If you're a serious or a wannabe pool shark, you shouldn't settle for anything average. For such players, we present the Players Pure X HXT15 pool cue. The cue, with its uncompromising performance, spectacular looks, and surprisingly affordable pricing, makes it an ideal choice for any serious player.

It's a modern cue with a lot of latest technologies built into it while still sporting a traditional design and feel. The cue features a proprietary HXT low deflection 1'' ferrule, which is quite forgiving while improving the overall power and accuracy. Additionally, it comes fitted with a premium Kamui black soft cue tip, which costs $22 alone if bought separately. If you don't know, Kamui tips are well-known for their performance, durability, and control.

The 12.75'' shaft is made of 100-percent North American hard rock maple and is treated with nelsonite and epoxy coating, protecting the cue from any atmospheric changes and humidity. The Double-Pressed Irish Linen wrap makes it super comfortable to grip the cue while absorbing the excess sweat from the player's hand.

The cue is covered under a lifetime warranty even against warpage, so you can be sure your investment will last for years to come and more.

To Summarize: The Players Pure X HXT15 pool cue is a competitive quality cue from a well-known brand, offering superior performance while still being modestly priced.

What We Liked
+ High performance cue - almost the same as the more expensive counterparts ($300++)
+ Low-deflection shaft
+ Value for money
+ Elegant design

Watch out for
- Comes fitted with a soft tip which might not be to everyone's liking

3. CUESOUL 57-inch Pool Cue Stick Kit-Rockin Series

Budget Pick

CUESOUL 57 inch Pool Cue Stick Kit Rockin Series


  • Size: 58''
  • Material: North Canadian Hardwood maple
  • Wrap: Irish Linen
  • Tip: 13mm leather tip
  • Joint:  M/18
  • Weight: 19 to 21 ounce
  • Color: Multiple

If you're looking for a budget cue without compromising much on the performance, the CUESOUL 57-inch cue is your best bet. Priced just under $50, this cue packs performs decently and is an excellent choice for casual and beginner players.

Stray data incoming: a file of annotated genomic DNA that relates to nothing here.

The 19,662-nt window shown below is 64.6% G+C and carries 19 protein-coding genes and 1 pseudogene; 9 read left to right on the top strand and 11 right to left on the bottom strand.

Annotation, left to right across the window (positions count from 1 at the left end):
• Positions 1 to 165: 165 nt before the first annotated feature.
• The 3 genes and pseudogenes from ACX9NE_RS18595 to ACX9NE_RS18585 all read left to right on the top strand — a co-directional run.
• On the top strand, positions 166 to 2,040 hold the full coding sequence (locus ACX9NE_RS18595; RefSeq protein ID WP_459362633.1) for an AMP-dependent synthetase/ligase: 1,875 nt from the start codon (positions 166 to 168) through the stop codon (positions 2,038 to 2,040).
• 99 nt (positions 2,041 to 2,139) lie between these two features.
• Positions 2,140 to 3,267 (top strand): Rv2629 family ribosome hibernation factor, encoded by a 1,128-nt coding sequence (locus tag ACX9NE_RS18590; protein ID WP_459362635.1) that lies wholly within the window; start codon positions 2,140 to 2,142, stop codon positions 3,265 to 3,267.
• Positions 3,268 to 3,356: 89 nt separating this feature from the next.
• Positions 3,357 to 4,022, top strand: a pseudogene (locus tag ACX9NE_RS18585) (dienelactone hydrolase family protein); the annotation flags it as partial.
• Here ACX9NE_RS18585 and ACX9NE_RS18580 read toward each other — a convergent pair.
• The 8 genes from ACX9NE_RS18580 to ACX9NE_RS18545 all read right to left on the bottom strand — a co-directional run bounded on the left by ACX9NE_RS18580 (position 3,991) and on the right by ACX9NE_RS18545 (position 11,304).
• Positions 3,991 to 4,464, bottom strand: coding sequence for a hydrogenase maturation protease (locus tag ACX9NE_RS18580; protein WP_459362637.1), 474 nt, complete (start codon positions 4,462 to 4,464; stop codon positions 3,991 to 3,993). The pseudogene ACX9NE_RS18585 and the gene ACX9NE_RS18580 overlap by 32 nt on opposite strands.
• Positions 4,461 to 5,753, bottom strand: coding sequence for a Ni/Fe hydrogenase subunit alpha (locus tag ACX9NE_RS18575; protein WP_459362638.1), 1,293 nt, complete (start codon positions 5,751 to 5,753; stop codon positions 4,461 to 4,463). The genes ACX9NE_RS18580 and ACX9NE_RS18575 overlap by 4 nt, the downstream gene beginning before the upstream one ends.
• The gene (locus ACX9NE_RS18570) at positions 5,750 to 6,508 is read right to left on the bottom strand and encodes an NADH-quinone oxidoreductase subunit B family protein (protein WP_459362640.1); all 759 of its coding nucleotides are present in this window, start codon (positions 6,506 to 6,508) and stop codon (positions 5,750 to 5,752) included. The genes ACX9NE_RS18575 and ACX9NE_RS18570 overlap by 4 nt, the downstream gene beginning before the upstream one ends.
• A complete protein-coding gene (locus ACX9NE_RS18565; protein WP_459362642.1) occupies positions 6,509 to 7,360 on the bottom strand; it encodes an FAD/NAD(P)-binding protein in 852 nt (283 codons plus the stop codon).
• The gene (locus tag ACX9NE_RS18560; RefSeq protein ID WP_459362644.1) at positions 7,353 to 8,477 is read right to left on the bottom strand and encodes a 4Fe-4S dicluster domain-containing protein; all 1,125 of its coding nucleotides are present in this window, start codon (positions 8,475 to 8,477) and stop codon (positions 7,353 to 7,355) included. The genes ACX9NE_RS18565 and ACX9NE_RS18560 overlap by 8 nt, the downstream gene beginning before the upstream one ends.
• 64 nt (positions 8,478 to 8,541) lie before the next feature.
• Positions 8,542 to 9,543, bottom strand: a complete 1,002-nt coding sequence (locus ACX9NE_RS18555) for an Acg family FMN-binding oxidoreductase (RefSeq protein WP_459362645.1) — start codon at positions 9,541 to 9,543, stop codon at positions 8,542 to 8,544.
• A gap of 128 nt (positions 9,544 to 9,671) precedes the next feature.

The cue is available in three weight variants 19/20/21 oz and comes in 16 attractive designs to choose from. The construction quality is way better than the house cues or cues that come along with the pool table. The shaft and butt are made out of maple wood and join together via a stainless steel M/18 joint. Unlike the costlier counterparts, it does not come with a quick-release pin, and you need to screw/unscrew the two-pieces (takes less than 10 secs though). The cue comes with a 13mm medium-hard leather tip which requires a bit of shaping and grooming from time to time.

To top it all the manufacturer includes Joint Protectors, one-piece billiard towel, and a blue carrying cue bag along with the cue.

Overall, Cuesol 57'' is an excellent choice for budget-conscious buyers who're looking for a decent pool cue to get started with.

What We Liked
+ Bang for the buck pricing
+ Durably built, and performs well
+ Available in multiple sizes and color options
+ 180-days warranty

Watch Out for
- You may encounter quality control issues

4. AB Earth 2-Piece 58 Inches Pool Cue Stick

Best Design

AB Earth 2-Piece 58 Inches Pool Cue Stick


  • Size: 58''
  • Material: Hardwood maple
  • Wrap: No wrap, hand-painted and polished
  • Tip: 13mm leather tip
  • Joint: 5/16 x 18
  • Weight: 18 to 21 ounce
  • Color: Multiple

The AB Earth 2-Piece 58-Inches Pool cue not only plays great but also makes a bold style statement. It offers a perfect combination of style and performance while not breaking your bank!

This super sleek looking billiard stick features an ergonomic handle design for superior grip that has been custom painted to mimic nebula in space. The cue comes in a range of attractive designs to choose from and three weight options (18/19/20 oz). Aside from having a great selection of colors and designs, it also comes a 180-day quality guarantee.

The unique feature of the cue is that the butt is actually painted and hand-polished rather wrapped. Additionally, the ergonomic butt features a skid-proof wave shape design for increased comfort and a stable grip. The shaft is made from hard maple wood and is fitted with  a13mm medium-hard leather tip for better control.

That said, the cue is ideal for all players (except experts), who're looking for an exquisitely designed cue that also plays decent.

What We Liked
+ Attractive design with wave shape butt
+ Multiple color options
+ Sturdy and durable construction
+ Hand painted and polished giving a good feel of the cue
+ 180-days warranty

Watch Out for
- The wave shaped butt may not be to everyone's liking

5. Viper Diamond 58" 2-Piece Billiard/Pool Cue

Strictly for beginners/Good for practice

Viper Diamond 58-inch-2-Piece Billiard Pool Cue Review


  • Size: 58''
  • Material: Hardwood maple
  • Wrap: Silicon infused felt
  • Tip: 13mm Le Pro tip
  • Taper: 11'' pro taper
  • Joint: ABS
  • Weight: 18 to 21 ounce
  • Color: Multiple
  • Warranty: Lifetime